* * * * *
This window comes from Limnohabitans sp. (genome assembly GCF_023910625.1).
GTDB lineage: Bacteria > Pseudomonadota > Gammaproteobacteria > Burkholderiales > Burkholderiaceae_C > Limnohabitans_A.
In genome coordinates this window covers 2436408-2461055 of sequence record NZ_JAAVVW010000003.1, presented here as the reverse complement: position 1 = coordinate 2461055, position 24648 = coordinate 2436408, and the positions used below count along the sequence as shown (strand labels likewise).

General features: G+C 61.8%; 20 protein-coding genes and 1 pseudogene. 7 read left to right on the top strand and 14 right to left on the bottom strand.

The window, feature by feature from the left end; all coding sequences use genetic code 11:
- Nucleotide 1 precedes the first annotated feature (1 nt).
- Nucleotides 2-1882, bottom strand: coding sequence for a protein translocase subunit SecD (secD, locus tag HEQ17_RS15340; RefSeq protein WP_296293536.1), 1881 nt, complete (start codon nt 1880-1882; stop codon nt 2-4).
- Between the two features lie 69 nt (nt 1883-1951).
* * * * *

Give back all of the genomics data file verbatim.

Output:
This window comes from Limnohabitans sp. (genome assembly GCF_023910625.1).
GTDB lineage: Bacteria > Pseudomonadota > Gammaproteobacteria > Burkholderiales > Burkholderiaceae_C > Limnohabitans_A.
In genome coordinates this window covers 2436408-2461055 of sequence record NZ_JAAVVW010000003.1, presented here as the reverse complement: position 1 = coordinate 2461055, position 24648 = coordinate 2436408, and the positions used below count along the sequence as shown (strand labels likewise).

General features: G+C 61.8%; 20 protein-coding genes and 1 pseudogene. 7 read left to right on the top strand and 14 right to left on the bottom strand.

The window, feature by feature from the left end; all coding sequences use genetic code 11:
- Nucleotide 1 precedes the first annotated feature (1 nt).
- Nucleotides 2-1882, bottom strand: coding sequence for a protein translocase subunit SecD (secD, locus tag HEQ17_RS15340; RefSeq protein WP_296293536.1), 1881 nt, complete (start codon nt 1880-1882; stop codon nt 2-4).
- Between the two features lie 69 nt (nt 1883-1951).